Why do we need restrictive covenants? And why enforce them? What happens when the covenants aren’t enforced? Drive through a few older neighborhoods in suburban or semi-rural Virginia or Maryland, and you will have the obvious answers to these questions. Dilapidated houses, collapsing fences, and meadow-like lawns are typical signs of a community where covenant enforcement is lacking. So the purpose of covenant enforcement is innately obvious: to preserve and to promote the harmonious and aesthetic image of a community. Appearance aside, are there other reasons for covenant enforcement? What happens when the board delays or suspends enforcement? This article provides some answers to these questions and highlights some of the common consequences of a failure to timely enforce covenants for community associations.
What is a Covenant?
Before discussing covenant enforcement, it is important to understand what a covenant is. Legally, a “covenant” is a contractual arrangement, but the biblical history of the term “covenant” suggests a more “sacred” kind of promise. In modern times, a restrictive covenant is a clause in a recorded document (such as a declaration or bylaws) that limits what the owner of the land can do with the property. It’s a promise that is generally enforceable by an association or the owners individually.
When Covenant’s Aren’t Enforced
Declaration of an association charges a board of directors with an obligation to enforce the restrictive covenants either by issuing demands, assessing monetary penalties against violating owners, performing “self-help,” or by pursuing legal remedies through the courts. What happens when the board does not fulfill its obligation?
Community Appearance and Property Values
As noted above, the immediate impact of a failure to enforce architectural and maintenance guidelines is the neglected appearance of a community. On the surface, this may not seem like a massive deal. What many fail to realize is that properties located in poorly-maintained neighborhoods have much lower resale value than their counterparts located in well-maintained subdivisions. Therefore, lack of covenant enforcement not only impacts the appearance of a community but also adversely affects the property values – a very real consequence.
Practical consequences aside, failure to enforce the governing documents in a timely manner, subjects the association to defenses which could preclude enforcement both on the individual and collective cases. Such defenses include, but are not necessarily limited to the following:
- Laches. In laymen’s terms, the defense of laches (“sitting on one’s rights”) means that simply by the passage of time, the association’s rights may become unenforceable. By way of an example, imagine that a property owner builds a chain link fence in contravention to the association’s declaration, but the association does not initiate enforcement until many years later. Because of the unreasonable delay in bringing an action, the association’s claim could be seen as barred by laches.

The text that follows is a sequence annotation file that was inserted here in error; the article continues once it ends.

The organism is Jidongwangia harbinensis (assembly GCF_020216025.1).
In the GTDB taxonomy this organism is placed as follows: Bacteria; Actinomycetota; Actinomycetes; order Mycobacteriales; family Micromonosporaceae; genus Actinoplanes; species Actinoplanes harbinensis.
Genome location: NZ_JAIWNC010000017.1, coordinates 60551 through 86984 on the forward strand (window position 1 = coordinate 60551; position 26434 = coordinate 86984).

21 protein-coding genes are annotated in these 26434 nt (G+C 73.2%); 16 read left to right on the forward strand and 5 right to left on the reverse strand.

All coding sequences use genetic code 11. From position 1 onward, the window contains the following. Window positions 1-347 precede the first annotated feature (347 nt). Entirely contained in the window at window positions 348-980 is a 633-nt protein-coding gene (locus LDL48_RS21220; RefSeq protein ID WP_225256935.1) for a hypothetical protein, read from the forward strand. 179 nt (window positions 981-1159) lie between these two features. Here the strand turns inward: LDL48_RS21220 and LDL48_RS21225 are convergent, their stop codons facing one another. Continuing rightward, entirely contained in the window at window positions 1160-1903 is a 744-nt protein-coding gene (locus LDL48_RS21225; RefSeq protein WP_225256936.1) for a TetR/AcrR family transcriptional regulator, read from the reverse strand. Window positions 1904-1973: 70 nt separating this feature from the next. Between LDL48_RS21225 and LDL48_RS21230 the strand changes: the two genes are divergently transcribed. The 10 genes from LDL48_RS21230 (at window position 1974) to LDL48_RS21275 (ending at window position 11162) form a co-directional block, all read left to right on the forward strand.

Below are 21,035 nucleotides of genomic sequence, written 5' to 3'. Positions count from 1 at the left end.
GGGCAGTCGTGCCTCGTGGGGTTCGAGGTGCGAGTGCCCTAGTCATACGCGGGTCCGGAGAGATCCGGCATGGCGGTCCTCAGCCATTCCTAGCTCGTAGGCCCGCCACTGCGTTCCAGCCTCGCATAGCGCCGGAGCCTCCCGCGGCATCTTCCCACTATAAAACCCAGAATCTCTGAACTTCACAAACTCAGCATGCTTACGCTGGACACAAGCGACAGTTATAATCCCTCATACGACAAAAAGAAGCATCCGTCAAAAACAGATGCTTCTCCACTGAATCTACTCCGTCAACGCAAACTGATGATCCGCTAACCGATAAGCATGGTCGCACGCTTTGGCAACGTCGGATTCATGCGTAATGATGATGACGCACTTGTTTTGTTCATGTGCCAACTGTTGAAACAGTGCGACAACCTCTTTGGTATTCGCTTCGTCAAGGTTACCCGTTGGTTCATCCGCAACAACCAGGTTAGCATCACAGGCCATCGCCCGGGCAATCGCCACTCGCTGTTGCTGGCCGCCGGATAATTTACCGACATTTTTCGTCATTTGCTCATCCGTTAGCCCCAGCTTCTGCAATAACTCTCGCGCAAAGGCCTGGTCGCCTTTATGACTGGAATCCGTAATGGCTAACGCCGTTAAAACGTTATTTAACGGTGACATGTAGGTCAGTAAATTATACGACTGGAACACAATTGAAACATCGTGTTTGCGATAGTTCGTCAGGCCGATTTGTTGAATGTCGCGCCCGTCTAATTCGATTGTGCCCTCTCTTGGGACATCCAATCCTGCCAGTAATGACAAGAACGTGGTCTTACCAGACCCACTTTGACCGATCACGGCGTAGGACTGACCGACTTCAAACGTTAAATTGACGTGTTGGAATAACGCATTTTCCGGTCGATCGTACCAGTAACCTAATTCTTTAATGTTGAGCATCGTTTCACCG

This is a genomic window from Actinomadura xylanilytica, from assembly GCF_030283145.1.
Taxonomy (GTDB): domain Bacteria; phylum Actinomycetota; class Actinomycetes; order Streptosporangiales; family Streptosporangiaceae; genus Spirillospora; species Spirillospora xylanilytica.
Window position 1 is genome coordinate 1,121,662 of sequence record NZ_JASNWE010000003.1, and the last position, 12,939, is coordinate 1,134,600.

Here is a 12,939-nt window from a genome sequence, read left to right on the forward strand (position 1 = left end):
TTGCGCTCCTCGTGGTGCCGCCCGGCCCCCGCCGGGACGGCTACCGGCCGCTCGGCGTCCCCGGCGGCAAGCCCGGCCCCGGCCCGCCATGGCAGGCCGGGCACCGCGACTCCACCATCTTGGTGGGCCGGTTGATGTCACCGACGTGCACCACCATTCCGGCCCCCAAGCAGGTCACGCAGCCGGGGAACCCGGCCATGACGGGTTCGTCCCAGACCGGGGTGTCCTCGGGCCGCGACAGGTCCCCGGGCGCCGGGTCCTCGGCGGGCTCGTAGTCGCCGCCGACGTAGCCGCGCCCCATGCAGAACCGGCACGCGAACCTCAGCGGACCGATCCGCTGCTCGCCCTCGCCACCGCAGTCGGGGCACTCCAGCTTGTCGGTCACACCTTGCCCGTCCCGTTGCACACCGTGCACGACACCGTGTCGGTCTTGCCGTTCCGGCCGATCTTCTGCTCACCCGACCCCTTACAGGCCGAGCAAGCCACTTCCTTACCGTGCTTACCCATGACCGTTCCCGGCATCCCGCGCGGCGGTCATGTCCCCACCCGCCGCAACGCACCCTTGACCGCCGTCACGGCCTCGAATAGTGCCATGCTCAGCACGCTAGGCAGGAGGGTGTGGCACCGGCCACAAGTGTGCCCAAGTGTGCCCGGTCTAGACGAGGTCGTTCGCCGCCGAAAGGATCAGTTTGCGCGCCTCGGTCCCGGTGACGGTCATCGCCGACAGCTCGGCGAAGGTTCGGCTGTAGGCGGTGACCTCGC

- Abandonment or acquiescence of violation. To establish abandonment, the defendant must show that a specific restrictive covenant has become unenforceable as a result of repeated, unopposed violations. For example, a homeowners’ association was found to have effectively abandoned the restrictive covenant prohibiting construction of any building on a lot except private dwelling houses because the association had allowed construction of numerous buildings such as pool houses, gazebos, guest houses, and sheds.
- Waiver. This defense involves intentional relinquishment of a known right, similar to abandonment and laches, where the association has “waived” its rights by the lack of enforcement. The party relying on the waiver defense must show that the previous conduct or violations had affected the architectural scheme of the area so as to render the enforcement of the restriction of no substantial value to the property owners. While many association declarations have a provision stating that a lack of enforcement cannot be deemed as a waiver, judges do not always honor this provision if the homeowner makes a compelling case.
- Adverse possession. In some instances, the association can lose the right of title to the portion of its common area to an encroaching property owner if the proceeding for ejectment is not initiated timely. Consider this scenario: a property owner builds a fence that encroaches on the association’s common area by several feet without permission from the association. He openly maintains physical possession of the portion of the common area to the exclusion of other members of the community for 15 years (the required period in many jurisdictions). If the association does nothing to remove the trespasser, his possession can ripen into the owner taking legal title to the association’s common area.
In conclusion, associations need to guard their rights closely and to implement the requisite covenant enforcement procedures to avoid the defenses noted above. Failure to do so not only affects property values and the overall appearance of communities but may also give rise to significant defenses in individual and future cases.
By Olga Tseliak, ESQ.
Olga is an associate attorney with the law firm of Chadwick, Washington, Moriarty, Elmore & Bunn P.C. Her practice is devoted to community association representation, including such matters of covenant interpretation and enforcement, contract law, and collections. She is an active member of WMCCAI’s Quorum Committee.